6455 N Dinosaur Trail, Drumheller, AB T0J 0Y0 | 403-823-5622
Green Fees: $30 – $85
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For the past few weeks, the Canadian Badlands have been pitching their golf courses to me. They promoted over 40 different courses throughout the southeast corner of Alberta in my feeds, but it was the image they chose from Dinosaur Trail Golf Club in Drumheller that stood out and sucked me in. 
It looked like classic desert golf with raw landscape dotted by lush fairways and greens. It reminded me of the kind of things you might see in Arizona and I wanted in.
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It’s hard to believe a course with views like this was in financial trouble as recently as February of 2020. The new owner stepped in a few weeks later, just as the first wave of COVID-19 was cresting across the province. With domestic tourism surging, and stay at home entertainment needed, the course has experienced a full tee sheet for the entire summer, according to my local playing partner.

That’s fantastic news because the Dinosaur Trail Golf Club offers a particularly unique golf experience.

If you take a warmup, you’ll have an idea of what’s to come. The driving range and practice green are across the highway where you can pound balls into the towering hoodoos of the badlands. That’s the type of view you’ll get on the back 9, the first 9 are a completely different landscape. 


The Dinosaur Trail Golf Club opened in 1965 as a 9 hole turn alongside the Lower Red Deer River.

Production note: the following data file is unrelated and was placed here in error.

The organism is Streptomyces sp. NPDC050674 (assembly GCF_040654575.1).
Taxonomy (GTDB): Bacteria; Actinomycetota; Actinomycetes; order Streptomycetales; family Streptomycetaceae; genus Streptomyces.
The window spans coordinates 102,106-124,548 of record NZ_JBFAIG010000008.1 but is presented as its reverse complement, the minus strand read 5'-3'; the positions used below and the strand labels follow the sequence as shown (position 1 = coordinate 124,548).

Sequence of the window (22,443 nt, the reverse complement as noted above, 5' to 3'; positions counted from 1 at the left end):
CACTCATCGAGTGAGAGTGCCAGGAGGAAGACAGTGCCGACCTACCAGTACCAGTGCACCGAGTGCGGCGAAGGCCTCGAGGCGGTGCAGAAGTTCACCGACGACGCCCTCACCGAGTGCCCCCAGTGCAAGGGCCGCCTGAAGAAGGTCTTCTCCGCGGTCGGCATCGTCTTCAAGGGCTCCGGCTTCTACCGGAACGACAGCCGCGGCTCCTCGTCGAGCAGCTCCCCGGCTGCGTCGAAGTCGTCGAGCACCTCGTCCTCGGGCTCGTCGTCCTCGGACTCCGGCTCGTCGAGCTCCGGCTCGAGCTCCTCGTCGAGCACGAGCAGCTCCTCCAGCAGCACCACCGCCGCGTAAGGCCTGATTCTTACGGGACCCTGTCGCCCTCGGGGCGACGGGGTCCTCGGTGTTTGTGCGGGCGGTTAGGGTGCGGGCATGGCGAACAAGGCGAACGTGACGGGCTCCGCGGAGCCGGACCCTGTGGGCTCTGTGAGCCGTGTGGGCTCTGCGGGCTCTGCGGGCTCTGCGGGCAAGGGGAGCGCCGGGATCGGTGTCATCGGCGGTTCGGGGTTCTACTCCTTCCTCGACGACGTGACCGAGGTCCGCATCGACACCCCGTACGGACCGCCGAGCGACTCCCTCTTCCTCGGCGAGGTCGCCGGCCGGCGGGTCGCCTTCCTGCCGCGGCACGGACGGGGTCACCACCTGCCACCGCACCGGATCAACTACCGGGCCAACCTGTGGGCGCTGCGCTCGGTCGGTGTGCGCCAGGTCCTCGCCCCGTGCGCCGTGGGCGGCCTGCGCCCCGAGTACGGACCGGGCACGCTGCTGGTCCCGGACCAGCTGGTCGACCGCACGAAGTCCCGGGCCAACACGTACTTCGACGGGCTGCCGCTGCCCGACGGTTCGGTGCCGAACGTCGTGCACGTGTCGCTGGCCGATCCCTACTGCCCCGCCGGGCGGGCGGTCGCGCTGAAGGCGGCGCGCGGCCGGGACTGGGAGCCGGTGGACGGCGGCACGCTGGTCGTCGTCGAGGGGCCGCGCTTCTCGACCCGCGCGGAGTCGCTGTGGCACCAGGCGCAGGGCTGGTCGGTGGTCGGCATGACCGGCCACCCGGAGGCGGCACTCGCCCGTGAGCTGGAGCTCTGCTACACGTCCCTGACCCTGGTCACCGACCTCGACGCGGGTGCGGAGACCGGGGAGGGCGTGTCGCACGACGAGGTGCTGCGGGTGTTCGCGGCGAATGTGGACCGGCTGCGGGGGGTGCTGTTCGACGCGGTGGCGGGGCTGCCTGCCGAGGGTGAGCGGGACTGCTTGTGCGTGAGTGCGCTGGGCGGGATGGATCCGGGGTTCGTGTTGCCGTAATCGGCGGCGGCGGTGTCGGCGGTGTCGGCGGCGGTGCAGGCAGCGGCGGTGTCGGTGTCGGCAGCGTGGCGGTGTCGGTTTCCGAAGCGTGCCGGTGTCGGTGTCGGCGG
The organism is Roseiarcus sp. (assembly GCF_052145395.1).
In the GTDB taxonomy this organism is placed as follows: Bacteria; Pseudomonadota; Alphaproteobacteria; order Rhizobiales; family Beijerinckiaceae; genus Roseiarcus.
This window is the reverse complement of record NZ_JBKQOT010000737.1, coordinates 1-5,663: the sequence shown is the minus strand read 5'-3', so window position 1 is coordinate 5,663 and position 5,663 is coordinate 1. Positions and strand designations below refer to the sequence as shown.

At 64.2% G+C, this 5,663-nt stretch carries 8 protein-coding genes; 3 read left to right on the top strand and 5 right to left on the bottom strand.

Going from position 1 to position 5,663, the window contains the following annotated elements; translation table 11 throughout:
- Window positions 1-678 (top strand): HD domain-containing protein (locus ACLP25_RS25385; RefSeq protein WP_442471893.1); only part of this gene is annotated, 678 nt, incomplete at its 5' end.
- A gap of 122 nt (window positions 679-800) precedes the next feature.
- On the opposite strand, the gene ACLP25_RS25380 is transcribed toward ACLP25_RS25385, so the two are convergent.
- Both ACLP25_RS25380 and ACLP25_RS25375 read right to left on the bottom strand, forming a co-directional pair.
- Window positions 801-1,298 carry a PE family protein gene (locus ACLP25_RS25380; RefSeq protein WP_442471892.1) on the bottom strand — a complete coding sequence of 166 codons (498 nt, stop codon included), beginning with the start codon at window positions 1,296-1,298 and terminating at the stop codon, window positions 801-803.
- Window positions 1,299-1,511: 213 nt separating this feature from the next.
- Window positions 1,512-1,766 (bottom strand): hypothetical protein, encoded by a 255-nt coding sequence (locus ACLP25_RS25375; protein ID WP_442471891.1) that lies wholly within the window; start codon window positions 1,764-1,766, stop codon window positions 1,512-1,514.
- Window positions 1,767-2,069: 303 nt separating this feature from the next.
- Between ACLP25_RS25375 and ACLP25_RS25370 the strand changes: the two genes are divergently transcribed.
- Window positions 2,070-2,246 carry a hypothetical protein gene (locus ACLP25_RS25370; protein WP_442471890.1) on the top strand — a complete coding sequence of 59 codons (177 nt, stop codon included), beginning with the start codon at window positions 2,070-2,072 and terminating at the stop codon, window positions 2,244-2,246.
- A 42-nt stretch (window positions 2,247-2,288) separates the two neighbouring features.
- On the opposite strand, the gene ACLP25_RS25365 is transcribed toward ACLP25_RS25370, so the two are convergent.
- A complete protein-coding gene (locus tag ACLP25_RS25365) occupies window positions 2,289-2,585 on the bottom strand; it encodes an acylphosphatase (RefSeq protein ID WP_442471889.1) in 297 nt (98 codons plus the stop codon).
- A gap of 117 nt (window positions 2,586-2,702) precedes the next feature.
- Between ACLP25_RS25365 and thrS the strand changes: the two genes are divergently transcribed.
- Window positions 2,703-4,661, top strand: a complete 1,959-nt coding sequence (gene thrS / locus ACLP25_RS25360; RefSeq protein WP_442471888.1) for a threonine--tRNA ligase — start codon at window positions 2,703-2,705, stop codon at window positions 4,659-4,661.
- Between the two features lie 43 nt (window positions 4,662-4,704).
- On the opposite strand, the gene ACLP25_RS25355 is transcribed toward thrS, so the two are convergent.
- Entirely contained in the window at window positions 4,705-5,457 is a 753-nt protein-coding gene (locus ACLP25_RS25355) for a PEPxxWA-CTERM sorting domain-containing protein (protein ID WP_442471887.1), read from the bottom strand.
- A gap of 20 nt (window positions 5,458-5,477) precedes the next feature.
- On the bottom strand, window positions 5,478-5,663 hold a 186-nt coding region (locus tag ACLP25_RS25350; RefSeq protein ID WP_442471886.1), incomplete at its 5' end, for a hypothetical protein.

It’s a classic design of the era with simple, tiny greens and narrow tree-lined fairways. There are some slight twists in the fairways with mature trees providing guard to greens and approach shots, but it really is a straightforward course that places a premium on accuracy (that’s a good warm-up for what’s waiting on the back 9). 

The best hole on the front is the 7th hole, an elegant par 3 over a pond with a big old tree guarding one side and a deceiving bunker yawning on the other.

A few coulees tangle through other fairways forcing you to place tee and approach shots carefully. The greens read simply with the 4th hole’s upside-down salad bowl design being perhaps the most difficult.


I played as a single on my round.  My playing partner for the front 9, a local named Jason, was only in for 9 and offered me one piece of cryptic advice as I left him at the turn “on 14, use a club that goes 150 and hit right of the candy cane.” With that note taken, I pulled my cart under the tunnel to cross the highway and climbed to the top of the hoodoos for the next 9 holes.

I caught up to a foursome who waved me through on the 10th tee. You will immediately notice that wind plays a factor on the exposed hoodoos compared the protection of the trees in the valley on the front 9. Intimidated by the landscape, I was given another piece of advice as I walked up with a 5 iron for this longer par 5.

“Use shitty balls,” the old-timers advised me as my first shot tickled the right edge of the fairway. And with that, I drove off expecting to have a camera in my hand as often as my putter.